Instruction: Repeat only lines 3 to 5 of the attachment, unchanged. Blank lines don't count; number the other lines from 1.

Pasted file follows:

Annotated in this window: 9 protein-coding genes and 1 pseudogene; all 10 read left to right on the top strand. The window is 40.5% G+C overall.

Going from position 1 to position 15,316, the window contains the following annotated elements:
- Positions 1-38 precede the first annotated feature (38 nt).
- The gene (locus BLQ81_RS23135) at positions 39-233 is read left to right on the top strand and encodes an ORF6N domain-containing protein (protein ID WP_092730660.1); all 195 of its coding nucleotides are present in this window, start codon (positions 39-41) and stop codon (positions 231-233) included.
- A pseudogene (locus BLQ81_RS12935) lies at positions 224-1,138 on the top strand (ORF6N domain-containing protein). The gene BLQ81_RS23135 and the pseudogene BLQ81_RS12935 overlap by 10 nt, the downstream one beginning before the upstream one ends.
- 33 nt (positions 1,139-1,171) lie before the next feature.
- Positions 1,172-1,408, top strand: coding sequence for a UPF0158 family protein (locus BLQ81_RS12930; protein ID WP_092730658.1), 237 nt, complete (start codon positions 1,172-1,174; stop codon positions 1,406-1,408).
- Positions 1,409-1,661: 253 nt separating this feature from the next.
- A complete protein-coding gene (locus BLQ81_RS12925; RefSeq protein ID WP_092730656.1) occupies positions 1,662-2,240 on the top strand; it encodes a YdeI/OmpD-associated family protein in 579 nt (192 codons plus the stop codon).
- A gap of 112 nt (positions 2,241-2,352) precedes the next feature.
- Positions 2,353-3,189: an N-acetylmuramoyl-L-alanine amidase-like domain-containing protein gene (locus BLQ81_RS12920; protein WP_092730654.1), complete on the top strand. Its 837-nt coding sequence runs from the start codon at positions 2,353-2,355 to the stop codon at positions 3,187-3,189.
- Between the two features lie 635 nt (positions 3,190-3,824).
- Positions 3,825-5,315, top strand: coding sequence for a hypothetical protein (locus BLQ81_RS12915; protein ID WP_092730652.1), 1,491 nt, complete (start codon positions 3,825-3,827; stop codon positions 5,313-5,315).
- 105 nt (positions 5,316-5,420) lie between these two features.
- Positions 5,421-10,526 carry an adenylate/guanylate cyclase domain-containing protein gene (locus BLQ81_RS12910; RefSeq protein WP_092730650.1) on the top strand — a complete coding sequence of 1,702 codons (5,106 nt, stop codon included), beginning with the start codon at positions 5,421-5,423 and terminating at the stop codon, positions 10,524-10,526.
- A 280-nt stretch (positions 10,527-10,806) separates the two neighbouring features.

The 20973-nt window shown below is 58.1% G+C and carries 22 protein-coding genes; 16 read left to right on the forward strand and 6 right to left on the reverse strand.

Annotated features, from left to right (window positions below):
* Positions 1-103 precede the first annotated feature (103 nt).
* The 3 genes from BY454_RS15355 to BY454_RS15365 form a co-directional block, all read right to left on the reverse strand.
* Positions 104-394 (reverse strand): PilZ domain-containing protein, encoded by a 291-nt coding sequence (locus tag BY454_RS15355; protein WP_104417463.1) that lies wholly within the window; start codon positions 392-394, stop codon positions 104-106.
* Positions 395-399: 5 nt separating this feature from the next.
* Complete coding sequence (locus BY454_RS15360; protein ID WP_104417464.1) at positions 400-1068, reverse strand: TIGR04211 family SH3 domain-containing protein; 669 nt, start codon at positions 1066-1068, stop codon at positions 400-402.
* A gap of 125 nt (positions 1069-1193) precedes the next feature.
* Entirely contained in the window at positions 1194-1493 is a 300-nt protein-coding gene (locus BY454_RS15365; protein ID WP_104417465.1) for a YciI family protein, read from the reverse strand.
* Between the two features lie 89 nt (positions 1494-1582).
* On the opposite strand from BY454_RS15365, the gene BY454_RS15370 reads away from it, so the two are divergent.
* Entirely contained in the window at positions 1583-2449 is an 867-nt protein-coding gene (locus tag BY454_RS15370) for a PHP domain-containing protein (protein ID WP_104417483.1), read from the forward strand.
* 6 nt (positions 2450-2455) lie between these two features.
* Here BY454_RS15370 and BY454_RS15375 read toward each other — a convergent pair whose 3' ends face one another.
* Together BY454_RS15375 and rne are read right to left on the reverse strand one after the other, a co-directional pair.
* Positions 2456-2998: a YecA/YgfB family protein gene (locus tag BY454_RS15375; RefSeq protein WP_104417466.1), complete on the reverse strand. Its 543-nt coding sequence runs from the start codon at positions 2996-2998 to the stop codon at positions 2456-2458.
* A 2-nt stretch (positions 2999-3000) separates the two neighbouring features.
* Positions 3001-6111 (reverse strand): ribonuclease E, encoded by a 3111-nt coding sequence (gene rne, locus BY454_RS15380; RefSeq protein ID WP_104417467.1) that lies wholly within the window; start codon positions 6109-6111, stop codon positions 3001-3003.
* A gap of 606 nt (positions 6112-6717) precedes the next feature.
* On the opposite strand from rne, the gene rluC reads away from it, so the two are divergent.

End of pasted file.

- Positions 1-38 precede the first annotated feature (38 nt).
- The gene (locus BLQ81_RS23135) at positions 39-233 is read left to right on the top strand and encodes an ORF6N domain-containing protein (protein ID WP_092730660.1); all 195 of its coding nucleotides are present in this window, start codon (positions 39-41) and stop codon (positions 231-233) included.
- A pseudogene (locus BLQ81_RS12935) lies at positions 224-1,138 on the top strand (ORF6N domain-containing protein). The gene BLQ81_RS23135 and the pseudogene BLQ81_RS12935 overlap by 10 nt, the downstream one beginning before the upstream one ends.